Coca-Cola’s television commercials still convey the message of universal connection over a Coke. The company’s 2014 Super Bowl ad featured “America the Beautiful” sung in nine different languages—English, Spanish, Tagalog, Mandarin, Hindi, Hebrew, Keres (a language of the Pueblo people), French, and Arabic—showing that people of different ethnicities can connect through their love for the United States and Coca-Cola. Other commercials take a lighthearted tone to appeal to a younger audience. In one spot, a group of young adults sit around a campfire laughing, playing the guitar, and passing around a bottle of Coke. The bottle reaches a slimy, one-eyed alien who takes a sip and passes the bottle along. When the next drinker wipes the slime off in disgust, the music stops and the group stares at him in disappointment. The man hands the bottle back to the alien to get re-slimed and then drinks from it, and the music and the party continue in perfect harmony.

Jonathan Mildenhall, Coca-Cola’s global head of content and advertising, explained the continued importance of TV ads: “The role of TV will never go from the Coca-Cola company; TV has a unique set of attributes in a marketing campaign that other media just cannot give us but I just don’t think it should be the starting point.” The company’s mass communications strategy thus mixes a wide range of media including television, radio, print, social, in-store, digital, billboard, public relations, events, paraphernalia, and even its own museum. Its target audience and reach are so massive that choosing the right media and marketing message is critical, despite having a $3 billion marketing budget.

Coca-Cola uses big events to hit huge audiences; it has sponsored the Olympics since 1928 and advertises during the Super Bowl. The company targets younger consumers through efforts like 1.3 million tweets each quarter and strategic product placements including the judges’ red Coke or Diet Coke cups placed front and center during American Idol. And it spends more than $1 billion a year on sports sponsorships such as NASCAR and the World Cup.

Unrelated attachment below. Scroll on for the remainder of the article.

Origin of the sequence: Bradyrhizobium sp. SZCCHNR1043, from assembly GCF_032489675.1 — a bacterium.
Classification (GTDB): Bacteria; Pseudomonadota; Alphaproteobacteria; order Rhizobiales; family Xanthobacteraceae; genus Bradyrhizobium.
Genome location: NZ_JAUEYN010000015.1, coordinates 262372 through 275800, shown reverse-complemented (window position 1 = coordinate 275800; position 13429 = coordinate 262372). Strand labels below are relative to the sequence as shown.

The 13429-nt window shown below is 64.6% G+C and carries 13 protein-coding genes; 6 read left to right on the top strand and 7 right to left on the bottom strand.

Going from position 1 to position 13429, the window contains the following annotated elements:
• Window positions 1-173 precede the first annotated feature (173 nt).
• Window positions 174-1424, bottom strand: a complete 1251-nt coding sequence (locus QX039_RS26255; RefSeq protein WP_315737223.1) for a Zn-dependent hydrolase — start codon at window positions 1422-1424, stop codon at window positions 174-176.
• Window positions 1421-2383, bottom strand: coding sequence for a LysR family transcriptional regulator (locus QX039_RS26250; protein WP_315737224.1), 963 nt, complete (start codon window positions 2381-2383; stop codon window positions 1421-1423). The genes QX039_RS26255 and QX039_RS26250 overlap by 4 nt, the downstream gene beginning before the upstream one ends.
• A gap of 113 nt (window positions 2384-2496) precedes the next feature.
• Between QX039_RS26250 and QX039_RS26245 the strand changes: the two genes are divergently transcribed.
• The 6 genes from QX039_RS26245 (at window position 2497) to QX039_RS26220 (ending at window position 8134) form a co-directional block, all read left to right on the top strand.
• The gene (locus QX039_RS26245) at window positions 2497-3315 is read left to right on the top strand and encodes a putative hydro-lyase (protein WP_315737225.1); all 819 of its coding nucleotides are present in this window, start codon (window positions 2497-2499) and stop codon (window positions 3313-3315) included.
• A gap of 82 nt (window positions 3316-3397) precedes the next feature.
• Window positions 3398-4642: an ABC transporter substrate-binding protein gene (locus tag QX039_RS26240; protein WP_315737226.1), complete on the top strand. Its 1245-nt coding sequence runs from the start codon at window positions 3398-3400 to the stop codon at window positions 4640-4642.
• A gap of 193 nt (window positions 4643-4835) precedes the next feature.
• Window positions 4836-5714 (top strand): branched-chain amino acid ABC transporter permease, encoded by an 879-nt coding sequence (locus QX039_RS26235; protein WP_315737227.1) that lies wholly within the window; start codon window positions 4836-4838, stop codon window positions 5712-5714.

The delicate balance between Coca-Cola’s local and global marketing is crucial; the campaigns must be relevant and translate well on a local scale. In China, for example, the company has given its regional managers control over advertising so they can include appropriate cultural messages. One executive explained, “Creating effective marketing at a local level in the absence of global scale can lead to huge inefficiencies.” In 2006, for example, Coca-Cola ran two campaigns during the FIFA World Cup as well as several local campaigns. In 2010, it ran a single World Cup campaign in more than 100 markets. Company executives estimated that the latter, global, strategy’s efficiency saved it more than $45 million.

Despite its unprecedented success, Coca-Cola is not infallible. In 1985, in perhaps the worst product launch ever, the company introduced New Coke—a sweeter concoction of the original secret formula. Consumers instantly rejected it, and sales plummeted. Three months later, Coca-Cola relaunched the original formula under the name Coca-Cola Classic, to the delight of customers everywhere. Then-CEO Roberto Goizueta stated, “The simple fact is that all the time and money and skill poured into consumer research on the new Coca-Cola could not measure or reveal the deep and abiding emotional attachment to original Coca-Cola felt by so many people.”

Coca-Cola’s success at marketing a product on such a global, massive scale is unique. Despite the ups and downs of soft-drink trends over the years, no brand is so universally available, universally accepted, and universally loved as Coca-Cola.”

Explanation & Answer length: 3 pages